You can think of these three archetypes as the biggest cities on a roughly triangular shaped map. You could think of the main road between Tank and DPS labeled “Damage”, as both are primarily concerned with dealing and dealing with damage. You could think of the main road between Healer and Tank as the “Support” road: a Healer wishes to support the team through the gift of healing, a Tank supports the team by taking aggro. (As hinted above there is a lot of variety along this road, in particular, and a lot of detours that don’t fit simple mile markers, to stretch the analogy.)

There’s not a lot of consensus, so far as I am aware, for what to call the main road between Healer and DPS on the map. There is very clearly a road there and some very interesting stops along the way. For the moment my preferred name for the road is “Time”. You can see “time” quite clearly in the name DPS, but it’s not often clear on the other side of the road. DPS is about performing enough damage, fast enough, to shorten the lives of enemies. A Healer is often about providing enough healing support to lengthen the lives of allies. A DPS tries to reduce the amount of time needed in a conflict, and a Healer tries to increase the amount of time available in which to handle the conflict.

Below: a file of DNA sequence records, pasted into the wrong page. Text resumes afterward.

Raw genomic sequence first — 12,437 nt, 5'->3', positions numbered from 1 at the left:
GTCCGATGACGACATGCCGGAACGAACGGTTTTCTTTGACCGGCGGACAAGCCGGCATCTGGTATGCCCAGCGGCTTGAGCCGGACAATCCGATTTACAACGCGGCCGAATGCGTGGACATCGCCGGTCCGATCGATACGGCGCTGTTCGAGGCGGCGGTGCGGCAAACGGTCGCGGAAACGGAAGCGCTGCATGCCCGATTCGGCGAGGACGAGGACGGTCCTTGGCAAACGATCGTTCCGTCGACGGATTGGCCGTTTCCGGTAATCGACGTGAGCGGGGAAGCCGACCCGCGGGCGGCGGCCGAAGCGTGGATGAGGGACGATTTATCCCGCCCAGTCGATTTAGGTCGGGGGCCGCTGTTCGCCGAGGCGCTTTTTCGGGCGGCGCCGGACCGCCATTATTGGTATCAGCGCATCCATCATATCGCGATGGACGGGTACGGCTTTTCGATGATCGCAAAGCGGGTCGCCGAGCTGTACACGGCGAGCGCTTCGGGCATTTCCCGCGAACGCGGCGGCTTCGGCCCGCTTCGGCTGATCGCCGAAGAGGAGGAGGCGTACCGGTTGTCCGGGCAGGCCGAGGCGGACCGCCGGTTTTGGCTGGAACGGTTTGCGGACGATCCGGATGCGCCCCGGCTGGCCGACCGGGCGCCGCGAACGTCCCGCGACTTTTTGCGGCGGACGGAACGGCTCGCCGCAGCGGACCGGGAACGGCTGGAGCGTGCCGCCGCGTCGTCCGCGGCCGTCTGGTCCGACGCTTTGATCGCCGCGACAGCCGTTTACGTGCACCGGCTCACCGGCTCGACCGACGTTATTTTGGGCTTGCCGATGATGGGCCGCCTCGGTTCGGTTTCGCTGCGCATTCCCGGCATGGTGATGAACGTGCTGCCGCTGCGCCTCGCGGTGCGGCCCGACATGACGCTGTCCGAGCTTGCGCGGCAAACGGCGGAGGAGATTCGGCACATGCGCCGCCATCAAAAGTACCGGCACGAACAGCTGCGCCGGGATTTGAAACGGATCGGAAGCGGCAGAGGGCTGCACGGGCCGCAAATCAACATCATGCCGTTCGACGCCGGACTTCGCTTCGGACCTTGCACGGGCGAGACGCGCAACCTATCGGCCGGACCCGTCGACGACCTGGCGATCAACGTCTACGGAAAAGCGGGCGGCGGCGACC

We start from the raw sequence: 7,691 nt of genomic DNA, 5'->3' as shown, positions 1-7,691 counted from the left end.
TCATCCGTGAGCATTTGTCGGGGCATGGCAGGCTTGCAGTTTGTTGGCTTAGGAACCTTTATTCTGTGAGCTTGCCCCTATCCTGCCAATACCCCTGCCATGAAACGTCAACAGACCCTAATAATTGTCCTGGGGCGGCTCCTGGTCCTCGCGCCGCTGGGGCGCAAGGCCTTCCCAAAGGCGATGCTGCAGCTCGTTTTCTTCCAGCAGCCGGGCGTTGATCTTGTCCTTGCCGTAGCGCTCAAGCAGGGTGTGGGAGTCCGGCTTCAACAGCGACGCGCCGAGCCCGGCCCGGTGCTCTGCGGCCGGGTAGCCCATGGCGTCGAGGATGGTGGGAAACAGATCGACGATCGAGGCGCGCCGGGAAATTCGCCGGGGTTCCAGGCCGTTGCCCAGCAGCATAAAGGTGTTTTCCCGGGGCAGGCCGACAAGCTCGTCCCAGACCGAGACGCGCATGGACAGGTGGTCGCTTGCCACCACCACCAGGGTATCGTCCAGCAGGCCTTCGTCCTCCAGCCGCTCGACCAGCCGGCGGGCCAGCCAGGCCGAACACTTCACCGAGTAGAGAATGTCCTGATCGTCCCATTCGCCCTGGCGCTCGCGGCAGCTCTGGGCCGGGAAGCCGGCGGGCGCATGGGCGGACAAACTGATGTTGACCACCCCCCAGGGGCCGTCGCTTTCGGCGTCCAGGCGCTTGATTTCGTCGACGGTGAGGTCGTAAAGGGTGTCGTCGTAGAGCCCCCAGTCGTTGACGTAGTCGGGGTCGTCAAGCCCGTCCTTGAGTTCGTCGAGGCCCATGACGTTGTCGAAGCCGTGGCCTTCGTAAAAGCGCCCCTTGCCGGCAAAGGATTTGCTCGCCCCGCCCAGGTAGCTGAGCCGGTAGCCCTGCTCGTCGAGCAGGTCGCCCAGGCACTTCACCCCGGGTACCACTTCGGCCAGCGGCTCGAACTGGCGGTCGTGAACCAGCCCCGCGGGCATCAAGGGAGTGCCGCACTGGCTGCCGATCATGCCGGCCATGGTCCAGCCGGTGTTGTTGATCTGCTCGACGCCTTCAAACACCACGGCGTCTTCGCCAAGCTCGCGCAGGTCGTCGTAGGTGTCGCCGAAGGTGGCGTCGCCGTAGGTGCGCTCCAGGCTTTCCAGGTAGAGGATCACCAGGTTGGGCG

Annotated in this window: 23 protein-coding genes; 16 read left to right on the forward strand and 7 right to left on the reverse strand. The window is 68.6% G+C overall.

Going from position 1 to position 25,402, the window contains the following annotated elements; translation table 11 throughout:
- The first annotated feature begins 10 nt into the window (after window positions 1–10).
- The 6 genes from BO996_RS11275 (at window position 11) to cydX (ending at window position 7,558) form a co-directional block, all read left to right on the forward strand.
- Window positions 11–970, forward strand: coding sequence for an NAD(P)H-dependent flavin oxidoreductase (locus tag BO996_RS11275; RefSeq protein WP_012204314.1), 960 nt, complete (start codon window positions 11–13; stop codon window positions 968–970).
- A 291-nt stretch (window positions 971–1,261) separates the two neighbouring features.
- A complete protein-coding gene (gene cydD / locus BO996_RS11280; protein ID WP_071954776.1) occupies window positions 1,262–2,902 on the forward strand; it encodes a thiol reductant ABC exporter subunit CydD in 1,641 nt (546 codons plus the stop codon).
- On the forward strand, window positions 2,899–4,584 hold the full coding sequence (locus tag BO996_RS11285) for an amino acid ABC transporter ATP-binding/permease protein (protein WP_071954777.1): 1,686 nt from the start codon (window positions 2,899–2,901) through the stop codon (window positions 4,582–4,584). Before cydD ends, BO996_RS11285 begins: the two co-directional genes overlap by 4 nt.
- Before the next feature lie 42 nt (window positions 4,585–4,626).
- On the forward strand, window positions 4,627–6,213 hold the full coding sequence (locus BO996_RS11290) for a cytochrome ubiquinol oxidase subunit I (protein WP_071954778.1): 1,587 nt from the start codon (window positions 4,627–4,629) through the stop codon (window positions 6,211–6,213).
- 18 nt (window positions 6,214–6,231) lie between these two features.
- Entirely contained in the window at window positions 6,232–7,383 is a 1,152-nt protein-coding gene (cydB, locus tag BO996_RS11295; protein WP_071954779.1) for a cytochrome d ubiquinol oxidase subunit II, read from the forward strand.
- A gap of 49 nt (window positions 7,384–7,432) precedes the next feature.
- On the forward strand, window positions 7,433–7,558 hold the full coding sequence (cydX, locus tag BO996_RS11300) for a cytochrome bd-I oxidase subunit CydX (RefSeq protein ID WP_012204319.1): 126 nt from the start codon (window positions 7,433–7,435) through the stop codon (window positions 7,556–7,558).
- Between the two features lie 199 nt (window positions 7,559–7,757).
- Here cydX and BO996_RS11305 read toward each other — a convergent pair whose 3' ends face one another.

Some keys to realize here is that this is a sometimes huge map. These big landmark cities are useful waypoints to help you find out roughly what qualities you can bring to a team. It’s very common in games to refer to your character’s role in a team based on the “nearest city”, as a shorthand when looking for a group (LFG). This is because, in the vast majority of class-based games, to get a great group together, you need to band together a good balance of all three archetypes to win the toughest battles. (You can’t defeat your enemies if you can’t deal enough damage; you can’t survive if you don’t have enough support; you can’t survive if you don’t have enough time.)